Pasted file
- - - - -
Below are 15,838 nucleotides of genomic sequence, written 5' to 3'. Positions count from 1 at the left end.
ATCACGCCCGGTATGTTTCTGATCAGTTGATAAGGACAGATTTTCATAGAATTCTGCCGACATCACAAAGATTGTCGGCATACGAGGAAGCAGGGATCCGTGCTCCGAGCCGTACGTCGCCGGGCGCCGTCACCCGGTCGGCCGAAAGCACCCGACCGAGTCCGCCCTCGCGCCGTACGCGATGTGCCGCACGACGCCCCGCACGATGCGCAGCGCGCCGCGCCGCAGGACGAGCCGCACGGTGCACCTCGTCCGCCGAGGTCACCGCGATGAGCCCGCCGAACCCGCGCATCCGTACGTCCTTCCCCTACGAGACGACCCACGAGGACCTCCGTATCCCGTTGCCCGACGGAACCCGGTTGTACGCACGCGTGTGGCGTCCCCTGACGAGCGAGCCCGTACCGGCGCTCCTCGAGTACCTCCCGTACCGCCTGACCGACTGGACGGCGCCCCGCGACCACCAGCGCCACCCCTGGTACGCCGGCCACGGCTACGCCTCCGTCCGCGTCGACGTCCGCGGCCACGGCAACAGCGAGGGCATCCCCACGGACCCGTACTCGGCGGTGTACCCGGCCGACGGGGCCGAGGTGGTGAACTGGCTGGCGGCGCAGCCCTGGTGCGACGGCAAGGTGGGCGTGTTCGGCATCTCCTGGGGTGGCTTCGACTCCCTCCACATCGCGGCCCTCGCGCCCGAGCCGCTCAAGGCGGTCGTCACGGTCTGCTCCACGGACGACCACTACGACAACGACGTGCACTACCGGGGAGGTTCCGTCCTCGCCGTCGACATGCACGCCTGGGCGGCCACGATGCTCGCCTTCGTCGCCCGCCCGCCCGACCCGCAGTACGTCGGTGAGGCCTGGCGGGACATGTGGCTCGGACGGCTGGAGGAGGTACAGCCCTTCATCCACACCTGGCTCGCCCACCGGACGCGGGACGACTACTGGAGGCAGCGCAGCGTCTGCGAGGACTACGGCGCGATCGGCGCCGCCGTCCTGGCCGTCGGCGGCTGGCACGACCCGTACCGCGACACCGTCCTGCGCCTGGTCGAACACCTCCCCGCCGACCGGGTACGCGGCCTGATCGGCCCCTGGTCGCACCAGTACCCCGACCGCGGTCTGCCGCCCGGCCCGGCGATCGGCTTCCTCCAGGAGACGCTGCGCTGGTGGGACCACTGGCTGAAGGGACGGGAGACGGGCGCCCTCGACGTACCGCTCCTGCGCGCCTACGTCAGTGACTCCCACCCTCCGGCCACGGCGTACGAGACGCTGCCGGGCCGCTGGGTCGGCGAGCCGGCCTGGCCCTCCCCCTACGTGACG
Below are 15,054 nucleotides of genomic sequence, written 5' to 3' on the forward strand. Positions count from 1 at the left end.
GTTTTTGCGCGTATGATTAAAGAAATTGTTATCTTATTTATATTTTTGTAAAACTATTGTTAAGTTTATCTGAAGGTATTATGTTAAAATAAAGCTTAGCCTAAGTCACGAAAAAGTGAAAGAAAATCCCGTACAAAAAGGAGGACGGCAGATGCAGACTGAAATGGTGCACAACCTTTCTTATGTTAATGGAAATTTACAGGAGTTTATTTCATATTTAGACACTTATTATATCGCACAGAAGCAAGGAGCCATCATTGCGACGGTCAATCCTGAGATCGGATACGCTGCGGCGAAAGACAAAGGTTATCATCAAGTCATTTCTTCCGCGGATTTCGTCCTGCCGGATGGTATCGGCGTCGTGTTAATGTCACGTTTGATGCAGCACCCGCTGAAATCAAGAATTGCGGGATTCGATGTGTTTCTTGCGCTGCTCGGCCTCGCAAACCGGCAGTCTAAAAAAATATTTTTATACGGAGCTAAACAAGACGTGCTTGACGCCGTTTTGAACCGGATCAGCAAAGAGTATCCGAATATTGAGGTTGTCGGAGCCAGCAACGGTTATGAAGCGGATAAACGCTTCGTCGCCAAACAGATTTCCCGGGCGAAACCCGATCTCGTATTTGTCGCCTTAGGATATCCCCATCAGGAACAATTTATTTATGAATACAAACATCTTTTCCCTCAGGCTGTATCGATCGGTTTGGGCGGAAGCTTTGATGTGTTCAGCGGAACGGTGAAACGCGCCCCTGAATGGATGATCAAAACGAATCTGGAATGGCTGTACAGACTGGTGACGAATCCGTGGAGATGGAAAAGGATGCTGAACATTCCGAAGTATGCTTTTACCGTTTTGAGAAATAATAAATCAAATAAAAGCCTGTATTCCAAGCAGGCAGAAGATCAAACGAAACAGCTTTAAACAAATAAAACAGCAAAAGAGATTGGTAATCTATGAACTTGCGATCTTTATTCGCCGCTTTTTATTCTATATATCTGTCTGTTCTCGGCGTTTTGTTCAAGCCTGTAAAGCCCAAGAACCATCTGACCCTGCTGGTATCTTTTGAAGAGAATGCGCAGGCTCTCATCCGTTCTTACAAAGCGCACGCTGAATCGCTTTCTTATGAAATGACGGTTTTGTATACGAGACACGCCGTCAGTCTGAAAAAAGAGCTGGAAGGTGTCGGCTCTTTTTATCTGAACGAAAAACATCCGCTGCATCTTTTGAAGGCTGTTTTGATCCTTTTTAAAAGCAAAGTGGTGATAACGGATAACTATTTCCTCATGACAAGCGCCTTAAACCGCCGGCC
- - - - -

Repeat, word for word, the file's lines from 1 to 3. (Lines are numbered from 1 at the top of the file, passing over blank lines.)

Below are 15,838 nucleotides of genomic sequence, written 5' to 3'. Positions count from 1 at the left end.
ATCACGCCCGGTATGTTTCTGATCAGTTGATAAGGACAGATTTTCATAGAATTCTGCCGACATCACAAAGATTGTCGGCATACGAGGAAGCAGGGATCCGTGCTCCGAGCCGTACGTCGCCGGGCGCCGTCACCCGGTCGGCCGAAAGCACCCGACCGAGTCCGCCCTCGCGCCGTACGCGATGTGCCGCACGACGCCCCGCACGATGCGCAGCGCGCCGCGCCGCAGGACGAGCCGCACGGTGCACCTCGTCCGCCGAGGTCACCGCGATGAGCCCGCCGAACCCGCGCATCCGTACGTCCTTCCCCTACGAGACGACCCACGAGGACCTCCGTATCCCGTTGCCCGACGGAACCCGGTTGTACGCACGCGTGTGGCGTCCCCTGACGAGCGAGCCCGTACCGGCGCTCCTCGAGTACCTCCCGTACCGCCTGACCGACTGGACGGCGCCCCGCGACCACCAGCGCCACCCCTGGTACGCCGGCCACGGCTACGCCTCCGTCCGCGTCGACGTCCGCGGCCACGGCAACAGCGAGGGCATCCCCACGGACCCGTACTCGGCGGTGTACCCGGCCGACGGGGCCGAGGTGGTGAACTGGCTGGCGGCGCAGCCCTGGTGCGACGGCAAGGTGGGCGTGTTCGGCATCTCCTGGGGTGGCTTCGACTCCCTCCACATCGCGGCCCTCGCGCCCGAGCCGCTCAAGGCGGTCGTCACGGTCTGCTCCACGGACGACCACTACGACAACGACGTGCACTACCGGGGAGGTTCCGTCCTCGCCGTCGACATGCACGCCTGGGCGGCCACGATGCTCGCCTTCGTCGCCCGCCCGCCCGACCCGCAGTACGTCGGTGAGGCCTGGCGGGACATGTGGCTCGGACGGCTGGAGGAGGTACAGCCCTTCATCCACACCTGGCTCGCCCACCGGACGCGGGACGACTACTGGAGGCAGCGCAGCGTCTGCGAGGACTACGGCGCGATCGGCGCCGCCGTCCTGGCCGTCGGCGGCTGGCACGACCCGTACCGCGACACCGTCCTGCGCCTGGTCGAACACCTCCCCGCCGACCGGGTACGCGGCCTGATCGGCCCCTGGTCGCACCAGTACCCCGACCGCGGTCTGCCGCCCGGCCCGGCGATCGGCTTCCTCCAGGAGACGCTGCGCTGGTGGGACCACTGGCTGAAGGGACGGGAGACGGGCGCCCTCGACGTACCGCTCCTGCGCGCCTACGTCAGTGACTCCCACCCTCCGGCCACGGCGTACGAGACGCTGCCGGGCCGCTGGGTCGGCGAGCCGGCCTGGCCCTCCCCCTACGTGACG
Below are 15,054 nucleotides of genomic sequence, written 5' to 3' on the forward strand. Positions count from 1 at the left end.